“SONG FOR EWE”
with DANNY INGRAM of
YOUTH BRIGADE & THE UNTOUCHABLES
“SONG FOR EWE” is the feature where artists beloved by VELVET SHEEP choose an obscure song they’ve been listening to that day.
I think I may have said this before but I’m a massive fan of Dischord Records, the DC hardcore label formed by Jeff Nelson & Ian McKaye of Minor Threat. Well today’s guest played in one of the earliest bands on the label Untouchables with Alex McKaye (later of Faith) and Eddie Janney (later of Rites of Spring). They have made one of the best versions ever of “Stepping Stone” (a Monkees song turned DC hardcore classic) and featured on a record beloved in my collection and oft spoke of here on VS – “Flex Your Head” and their hit “Nic Fit” was famously covered by Sonic Youth on their album of “the Year That Punk Broke” – “Dirty”. Also on “Flex Your Head” was Youth Brigade, the band our guest today went onto form in 1980. Also short lived, but equally incendiary, “Moral Majority” was a real anthem, resplendent with trademark shouty but clever vocals and guitar playing like a taut rubber band. This man then rather surprisingly went onto play on tour with UK shoegaze legends Swervedriver. Plus many others including EmmaPeel with John Stabb ex of other DC favs Government Issue and his current post with Dot Dash, it’s breakneck, head flexing drummer and all round wise & nice guy – Danny Ingram!
See I told you I love “Flex Your Head” – I’ve also got the T-shirt!
And this is me on set of the CBBC kids show I produced “Help! My Supply Teacher Is Magic” with stand up Iain Stirling, wearing my Dischord jumper bought straight from Jeff Nelson (and fancying myself as an Ian McKaye lookalike).
Hence, I was chuffed to make online pals with Danny Ingram. I’d already co-opted his good friend and fellow Youth Brigade bandmate (also of Teen Idles) Nathan Strejceck to contribute his “song for ewe”…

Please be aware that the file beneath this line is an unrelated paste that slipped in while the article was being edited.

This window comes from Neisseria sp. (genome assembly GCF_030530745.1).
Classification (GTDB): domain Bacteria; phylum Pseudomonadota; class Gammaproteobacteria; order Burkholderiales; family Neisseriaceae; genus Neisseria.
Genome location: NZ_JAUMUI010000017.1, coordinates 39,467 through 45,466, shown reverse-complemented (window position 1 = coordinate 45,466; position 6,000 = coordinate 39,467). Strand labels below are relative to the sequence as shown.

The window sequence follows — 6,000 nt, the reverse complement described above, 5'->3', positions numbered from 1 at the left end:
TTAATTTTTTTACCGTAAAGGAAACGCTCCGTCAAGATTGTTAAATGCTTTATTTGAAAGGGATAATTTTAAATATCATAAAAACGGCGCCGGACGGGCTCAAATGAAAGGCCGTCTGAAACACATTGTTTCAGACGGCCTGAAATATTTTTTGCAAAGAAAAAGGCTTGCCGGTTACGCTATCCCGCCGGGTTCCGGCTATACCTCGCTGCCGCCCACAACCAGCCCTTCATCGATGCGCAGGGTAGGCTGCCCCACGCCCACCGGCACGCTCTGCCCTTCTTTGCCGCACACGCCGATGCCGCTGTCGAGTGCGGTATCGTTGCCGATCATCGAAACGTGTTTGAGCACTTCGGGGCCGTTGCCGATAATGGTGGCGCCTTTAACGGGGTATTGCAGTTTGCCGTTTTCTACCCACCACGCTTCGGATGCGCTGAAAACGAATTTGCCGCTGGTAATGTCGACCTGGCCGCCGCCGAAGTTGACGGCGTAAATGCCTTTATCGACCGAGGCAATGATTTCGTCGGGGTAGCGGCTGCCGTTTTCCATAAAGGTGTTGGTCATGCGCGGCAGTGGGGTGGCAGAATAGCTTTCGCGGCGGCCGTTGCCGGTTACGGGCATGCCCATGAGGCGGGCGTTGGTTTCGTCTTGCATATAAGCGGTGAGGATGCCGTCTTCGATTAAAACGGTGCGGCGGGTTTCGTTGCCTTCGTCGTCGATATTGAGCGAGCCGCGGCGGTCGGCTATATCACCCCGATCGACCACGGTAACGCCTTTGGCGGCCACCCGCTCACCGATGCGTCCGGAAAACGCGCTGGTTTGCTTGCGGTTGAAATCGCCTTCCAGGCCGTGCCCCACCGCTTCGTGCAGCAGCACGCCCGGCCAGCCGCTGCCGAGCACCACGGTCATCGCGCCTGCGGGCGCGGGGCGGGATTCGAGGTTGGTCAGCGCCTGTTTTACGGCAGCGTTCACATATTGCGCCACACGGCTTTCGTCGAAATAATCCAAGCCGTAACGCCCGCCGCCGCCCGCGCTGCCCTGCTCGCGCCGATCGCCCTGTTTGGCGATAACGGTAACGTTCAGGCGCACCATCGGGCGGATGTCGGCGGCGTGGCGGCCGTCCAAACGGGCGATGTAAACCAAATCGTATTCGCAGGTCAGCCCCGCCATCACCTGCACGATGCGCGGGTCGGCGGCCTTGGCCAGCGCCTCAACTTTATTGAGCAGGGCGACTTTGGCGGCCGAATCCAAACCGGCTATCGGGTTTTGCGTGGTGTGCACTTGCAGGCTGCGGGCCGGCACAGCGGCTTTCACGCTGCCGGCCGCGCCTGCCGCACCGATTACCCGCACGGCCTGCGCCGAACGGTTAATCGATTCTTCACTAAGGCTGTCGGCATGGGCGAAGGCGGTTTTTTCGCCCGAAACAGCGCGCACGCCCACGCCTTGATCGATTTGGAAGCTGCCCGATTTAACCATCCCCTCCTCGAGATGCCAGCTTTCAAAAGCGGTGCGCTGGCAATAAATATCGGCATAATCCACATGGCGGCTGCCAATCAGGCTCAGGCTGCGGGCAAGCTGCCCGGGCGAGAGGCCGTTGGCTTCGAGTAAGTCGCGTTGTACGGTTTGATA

…and off the back of that, I got in touch with Danny and was chuffed by his warm-hearted response. He sent me his own self-penned bio, which it would be churlish not to share with you…
“About me –
Washington, DC, native – I started drumming in 1979 in the DC hardcore band the untouchables. After a few months, the band split and I started Youth Brigade (dischord records) with my best mate, Nathan Strejcek. I’ve been bashing away at it ever since and have played in more than a dozen bands from then to now, including EmmaPeel (with John Stabb and Steve Hansgen), strange boutique, ultracherry violet, radioblue and a brief stint in swervedriver. My current band, Dot Dash, is about to start work on our fifth record (all on the Canadian indie label, the beautiful music). The last record was recorded at Fidelitorium in NC with Mitch Easter producing. Dot Dash also includes Terry Banks, Hunter Bennet and Steve Hansgen (ex minor threat and government issue). You can find the family tree thing here: http://www.bandtoband.com/band/dot-dash. “
Danny also kindly offered the Velvet Sheep readers this ace free download of the Dot Dash single “Flowers” from their album “Earthquakes & Tidal Waves” which I heartily recommend – full of barbed hooks – go on what have you got to lose?
Not surprising really that Danny’s band is called “Dot Dash”, named after a Wire 7″ from 1978.
Nathan Strejcek chose “106 Beats That” as his “song for ewe” and the Wire song “1-2-X-U” is a late 70s/early 80s Dischord band staple. But what did our man Ingram go for…it’s time to go…
OVER TO DANNY:
“as a father and musician I’ve encouraged my kids to follow their own musical paths. for the most part this has led them to embrace a lot of the music I did as a kid. but they have also opened my eyes to a few things. such was the case last week when my 13-year-old son, Sam, prompted by the devastating news about David Bowie’s passing, was scouring through youtube listening to some of his favorite tracks. Sam told me he’d found a version of Life on Mars that was in a different key – and even better than the version on Hunky Dory. I was a bit dubious at first – Life on Mars is one of my favorite songs – but the boy was right. The vocals and Rick Wakeman piano on this 1973 UK single version of the song sounded even more plaintive and beautiful than the lp track. it is an amazing version which my son has helped me discover…like being reunited with something old and precious.”
Here is the single version that Sam hipped me to:
Here is the lp version for comparison:
A FULL-BLOODED THANKYOU TO DANNY INGRAM. YOU ARE A STAND UP GUY, ALREADY A HERO BUT EVEN FURTHER UP IN MY ESTIMATIONS.
Following on the Dot Dash / Wire tip, if you’re a Dischord fan you may also want to check out the “song for ewe” chosen by Graham Lewis himself (of Wire)